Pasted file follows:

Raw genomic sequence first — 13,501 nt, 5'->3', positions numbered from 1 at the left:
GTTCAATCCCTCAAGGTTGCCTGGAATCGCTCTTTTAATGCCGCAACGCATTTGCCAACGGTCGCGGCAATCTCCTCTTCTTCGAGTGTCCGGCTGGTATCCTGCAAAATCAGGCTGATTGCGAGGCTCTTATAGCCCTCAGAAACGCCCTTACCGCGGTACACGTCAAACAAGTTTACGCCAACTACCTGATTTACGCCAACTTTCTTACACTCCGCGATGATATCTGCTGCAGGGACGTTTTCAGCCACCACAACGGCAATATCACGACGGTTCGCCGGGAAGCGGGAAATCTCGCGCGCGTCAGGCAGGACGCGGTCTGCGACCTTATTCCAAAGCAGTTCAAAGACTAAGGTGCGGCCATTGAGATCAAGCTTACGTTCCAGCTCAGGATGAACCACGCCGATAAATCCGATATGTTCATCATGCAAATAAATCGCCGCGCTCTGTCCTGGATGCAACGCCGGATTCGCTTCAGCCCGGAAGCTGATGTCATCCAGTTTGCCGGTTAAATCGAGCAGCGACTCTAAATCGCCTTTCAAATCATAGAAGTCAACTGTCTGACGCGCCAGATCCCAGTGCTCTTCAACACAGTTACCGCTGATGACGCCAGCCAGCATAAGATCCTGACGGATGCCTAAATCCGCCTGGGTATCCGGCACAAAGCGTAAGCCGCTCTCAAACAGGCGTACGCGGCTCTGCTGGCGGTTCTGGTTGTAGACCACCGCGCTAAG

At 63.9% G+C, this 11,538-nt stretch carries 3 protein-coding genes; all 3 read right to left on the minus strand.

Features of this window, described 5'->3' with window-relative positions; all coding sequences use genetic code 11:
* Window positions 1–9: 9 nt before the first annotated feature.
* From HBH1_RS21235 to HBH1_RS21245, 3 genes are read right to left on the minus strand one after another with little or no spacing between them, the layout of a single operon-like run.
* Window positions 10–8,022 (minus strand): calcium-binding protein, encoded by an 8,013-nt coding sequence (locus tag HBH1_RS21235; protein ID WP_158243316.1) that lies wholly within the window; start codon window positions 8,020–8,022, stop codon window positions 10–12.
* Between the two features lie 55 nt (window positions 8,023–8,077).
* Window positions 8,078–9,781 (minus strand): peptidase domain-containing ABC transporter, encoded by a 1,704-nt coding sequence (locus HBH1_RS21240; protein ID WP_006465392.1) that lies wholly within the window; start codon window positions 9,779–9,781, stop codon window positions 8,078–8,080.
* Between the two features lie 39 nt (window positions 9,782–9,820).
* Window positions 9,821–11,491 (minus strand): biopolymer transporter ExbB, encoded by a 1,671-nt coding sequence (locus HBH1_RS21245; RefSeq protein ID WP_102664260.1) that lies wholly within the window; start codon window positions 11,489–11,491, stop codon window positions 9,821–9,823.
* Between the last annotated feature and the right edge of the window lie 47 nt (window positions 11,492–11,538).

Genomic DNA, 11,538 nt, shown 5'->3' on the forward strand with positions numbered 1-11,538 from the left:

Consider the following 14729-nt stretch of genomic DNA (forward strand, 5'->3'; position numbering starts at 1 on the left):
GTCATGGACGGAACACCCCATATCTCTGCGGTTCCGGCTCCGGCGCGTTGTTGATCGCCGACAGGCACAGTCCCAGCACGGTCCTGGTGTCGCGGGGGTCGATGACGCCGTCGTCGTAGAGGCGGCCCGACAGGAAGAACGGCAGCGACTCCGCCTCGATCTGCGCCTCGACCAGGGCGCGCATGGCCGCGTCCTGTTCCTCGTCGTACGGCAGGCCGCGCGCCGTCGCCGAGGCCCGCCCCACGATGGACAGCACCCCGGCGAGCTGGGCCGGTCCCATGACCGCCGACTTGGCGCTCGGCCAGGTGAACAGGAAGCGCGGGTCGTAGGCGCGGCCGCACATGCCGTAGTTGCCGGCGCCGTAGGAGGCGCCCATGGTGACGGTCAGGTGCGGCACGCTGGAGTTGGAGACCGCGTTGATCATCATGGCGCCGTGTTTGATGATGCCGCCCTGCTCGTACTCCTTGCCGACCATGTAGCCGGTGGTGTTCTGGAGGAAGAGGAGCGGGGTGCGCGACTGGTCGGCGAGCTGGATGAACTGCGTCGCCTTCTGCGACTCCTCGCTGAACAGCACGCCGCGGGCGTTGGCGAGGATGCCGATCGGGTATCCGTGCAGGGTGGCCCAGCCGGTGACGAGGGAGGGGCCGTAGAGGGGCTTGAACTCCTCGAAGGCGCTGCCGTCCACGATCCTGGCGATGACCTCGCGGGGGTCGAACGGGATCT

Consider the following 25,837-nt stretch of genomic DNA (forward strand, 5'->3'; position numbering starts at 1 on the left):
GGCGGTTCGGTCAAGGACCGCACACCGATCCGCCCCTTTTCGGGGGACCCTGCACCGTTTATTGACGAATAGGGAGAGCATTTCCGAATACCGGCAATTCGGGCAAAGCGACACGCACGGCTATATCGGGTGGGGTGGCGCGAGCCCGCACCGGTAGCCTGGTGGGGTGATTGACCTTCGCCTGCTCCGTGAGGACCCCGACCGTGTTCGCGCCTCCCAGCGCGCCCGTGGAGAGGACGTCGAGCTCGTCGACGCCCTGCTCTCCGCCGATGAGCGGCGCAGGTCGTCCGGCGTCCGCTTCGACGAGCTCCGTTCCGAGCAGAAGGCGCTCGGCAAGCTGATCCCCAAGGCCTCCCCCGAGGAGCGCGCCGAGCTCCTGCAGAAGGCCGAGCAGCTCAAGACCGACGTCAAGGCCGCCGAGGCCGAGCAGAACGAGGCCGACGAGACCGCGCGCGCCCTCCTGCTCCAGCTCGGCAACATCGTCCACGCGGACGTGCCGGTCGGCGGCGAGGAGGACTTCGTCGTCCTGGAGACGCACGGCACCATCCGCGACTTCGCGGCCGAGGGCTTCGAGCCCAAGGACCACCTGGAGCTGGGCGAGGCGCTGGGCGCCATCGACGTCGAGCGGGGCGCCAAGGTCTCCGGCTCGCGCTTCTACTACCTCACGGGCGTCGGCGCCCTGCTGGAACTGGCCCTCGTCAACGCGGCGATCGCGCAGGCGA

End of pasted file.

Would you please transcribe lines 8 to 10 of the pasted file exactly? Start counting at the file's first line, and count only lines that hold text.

* Between the two features lie 55 nt (window positions 8,023–8,077).
* Window positions 8,078–9,781 (minus strand): peptidase domain-containing ABC transporter, encoded by a 1,704-nt coding sequence (locus HBH1_RS21240; protein ID WP_006465392.1) that lies wholly within the window; start codon window positions 9,779–9,781, stop codon window positions 8,078–8,080.
* Between the two features lie 39 nt (window positions 9,782–9,820).